Showing posts with label horchata. Show all posts
Showing posts with label horchata. Show all posts

Sunday, November 8, 2009

Croquer: Guelaguetza

The best thing about Autumn is food. Not just harvest foods (though they rule), but how the body turns on in general to warm home-cooked meals, rich sauces and fresh baked goods. Everything is new again. What was too hot or heavy for Summer is suddenly enticing and exciting. While many might categorize Mexican cuisine as more "Summer", there's something about Oaxacan flavors specifically that fit quite nicely into the portfolio of Fall. Squash, cinnamon, pumpkin seeds, raisins and nutty bittersweet chocolate.. Robust and comforting flavor profiles that rival anything in your cooking magazine Fall issues.
I have sampled many Oaxacan mole negros living in the west/Southwest, always on the search for one better than the last. Recently I finally made it to an LA Oaxacan cuisine institution that did in fact give my mole negro list a run for its money, but also created a whole new running.
Guelaguetza on 8th street in Koreatown taught me that the best things in life are often free.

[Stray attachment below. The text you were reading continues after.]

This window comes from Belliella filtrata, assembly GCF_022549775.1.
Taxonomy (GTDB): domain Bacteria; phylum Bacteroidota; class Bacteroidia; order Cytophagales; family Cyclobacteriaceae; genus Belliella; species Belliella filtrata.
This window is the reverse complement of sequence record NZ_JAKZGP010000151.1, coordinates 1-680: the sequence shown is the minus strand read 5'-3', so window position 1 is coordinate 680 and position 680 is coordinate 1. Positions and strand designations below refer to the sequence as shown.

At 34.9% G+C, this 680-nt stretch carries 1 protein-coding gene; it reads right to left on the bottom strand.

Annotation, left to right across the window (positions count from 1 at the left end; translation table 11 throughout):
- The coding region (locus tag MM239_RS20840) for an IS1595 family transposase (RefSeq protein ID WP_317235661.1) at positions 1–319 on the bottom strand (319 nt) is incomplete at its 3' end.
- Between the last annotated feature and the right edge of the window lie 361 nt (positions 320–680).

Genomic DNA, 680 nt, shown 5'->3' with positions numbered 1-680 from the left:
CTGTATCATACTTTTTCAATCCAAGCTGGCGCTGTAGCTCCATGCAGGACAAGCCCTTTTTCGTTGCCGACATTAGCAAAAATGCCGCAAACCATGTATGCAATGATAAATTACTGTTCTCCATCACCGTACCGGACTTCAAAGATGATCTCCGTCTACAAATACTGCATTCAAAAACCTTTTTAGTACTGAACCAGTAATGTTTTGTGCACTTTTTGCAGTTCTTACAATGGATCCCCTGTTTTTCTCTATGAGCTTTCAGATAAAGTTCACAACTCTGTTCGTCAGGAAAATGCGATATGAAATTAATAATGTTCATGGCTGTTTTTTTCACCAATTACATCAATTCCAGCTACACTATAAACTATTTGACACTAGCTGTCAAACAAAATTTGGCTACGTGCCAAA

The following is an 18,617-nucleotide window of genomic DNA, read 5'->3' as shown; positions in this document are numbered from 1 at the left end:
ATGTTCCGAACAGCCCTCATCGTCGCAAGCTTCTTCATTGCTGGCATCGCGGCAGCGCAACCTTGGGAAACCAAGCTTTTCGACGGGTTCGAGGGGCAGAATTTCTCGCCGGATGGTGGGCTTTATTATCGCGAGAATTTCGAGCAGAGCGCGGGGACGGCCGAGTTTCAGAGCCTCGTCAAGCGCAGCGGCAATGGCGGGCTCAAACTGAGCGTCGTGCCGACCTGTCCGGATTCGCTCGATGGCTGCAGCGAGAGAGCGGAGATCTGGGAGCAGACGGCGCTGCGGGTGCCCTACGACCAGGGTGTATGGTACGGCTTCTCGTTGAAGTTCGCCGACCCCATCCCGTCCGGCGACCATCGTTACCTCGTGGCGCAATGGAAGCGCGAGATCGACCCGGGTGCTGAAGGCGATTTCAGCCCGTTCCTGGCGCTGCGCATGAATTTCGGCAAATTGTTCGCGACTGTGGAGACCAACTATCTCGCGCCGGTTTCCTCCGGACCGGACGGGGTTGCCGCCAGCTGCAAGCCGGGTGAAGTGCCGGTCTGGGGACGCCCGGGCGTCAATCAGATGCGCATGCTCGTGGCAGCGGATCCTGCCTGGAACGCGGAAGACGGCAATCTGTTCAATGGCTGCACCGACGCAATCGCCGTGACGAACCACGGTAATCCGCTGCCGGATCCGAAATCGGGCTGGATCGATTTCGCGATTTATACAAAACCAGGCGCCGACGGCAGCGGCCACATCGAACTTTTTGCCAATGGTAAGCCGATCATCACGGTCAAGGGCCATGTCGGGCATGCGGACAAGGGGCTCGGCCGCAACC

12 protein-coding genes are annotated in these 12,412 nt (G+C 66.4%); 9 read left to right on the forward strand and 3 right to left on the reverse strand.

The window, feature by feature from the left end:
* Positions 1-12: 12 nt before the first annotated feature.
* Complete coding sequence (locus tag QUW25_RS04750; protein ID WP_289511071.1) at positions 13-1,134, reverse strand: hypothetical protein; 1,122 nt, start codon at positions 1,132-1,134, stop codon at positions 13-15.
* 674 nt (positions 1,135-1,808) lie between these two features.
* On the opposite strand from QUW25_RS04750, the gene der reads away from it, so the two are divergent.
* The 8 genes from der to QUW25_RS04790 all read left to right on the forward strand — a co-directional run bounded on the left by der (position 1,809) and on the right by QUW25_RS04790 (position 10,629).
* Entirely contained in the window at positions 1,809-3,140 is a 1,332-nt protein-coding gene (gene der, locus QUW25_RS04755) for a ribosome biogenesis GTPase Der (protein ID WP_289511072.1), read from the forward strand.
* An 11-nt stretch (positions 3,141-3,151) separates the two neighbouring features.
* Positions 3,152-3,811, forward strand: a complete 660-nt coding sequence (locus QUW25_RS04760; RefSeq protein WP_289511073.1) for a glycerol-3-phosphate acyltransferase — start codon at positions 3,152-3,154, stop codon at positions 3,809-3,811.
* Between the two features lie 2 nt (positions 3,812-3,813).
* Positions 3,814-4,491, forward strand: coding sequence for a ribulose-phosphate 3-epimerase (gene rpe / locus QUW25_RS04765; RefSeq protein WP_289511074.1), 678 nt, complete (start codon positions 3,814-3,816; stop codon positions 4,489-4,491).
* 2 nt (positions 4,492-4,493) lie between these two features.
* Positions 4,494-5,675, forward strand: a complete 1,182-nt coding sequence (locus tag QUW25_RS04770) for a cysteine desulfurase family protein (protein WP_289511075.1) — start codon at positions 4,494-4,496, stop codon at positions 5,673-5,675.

Upon entering the two storefront-sized brightly-lit cafe, my friend David and I were waved in to take a seat in the dining room at one of many shiny, colorful oil cloth-covered tables. Then a large plate of warm chips covered in a red sauce and crumbled white Oaxacan cheese was set before us. Eyes wide, we thanked the man and sampled our amuse. In synch our eyes shot up at each other and met, sparkling. "Yummm," we said in unison. This wasn't a cheapo enchilada sauce that many LA restaurants drown their chips in and microwave with cheese, calling it nachos. No, these were crispy light fresh chips, the sauce was a sweet and luscious red mole complimented by the salty crumbled queso fresco. Before our waiter was back to take our drink order the plate was clean. We bashfully ordered our drinks, David their Horchata, uniquely topped with nuez (chopped nuts) and tuna (cactus fruit puree). I was intrigued with the Chilacayota - A sweet drink made from "a special squash", cinnamon and dark brown sugar. The waiter assured me it was delicious. It was! Strange texture aside (somewhat of a spaghetti squash, so some trouble with the straw), the flavor was delightful, and quintessentially autumn.I was completely overwhelmed with the food menu. Oaxacan specialties are my absolute favorite and this menu was out to push me over the edge. As the waiter hovered nearby, sent away several times while we agonized, I basically closed my eyes and pointed to make a damned decision. It was the Tamal Oaxaqueño de Mole con Pollo - A banana leaf-wrapped tamale filled with shredded chicken in a mole negro made from chiles, nuts, seeds, spices and Oaxacan chocolate. No argument from me there.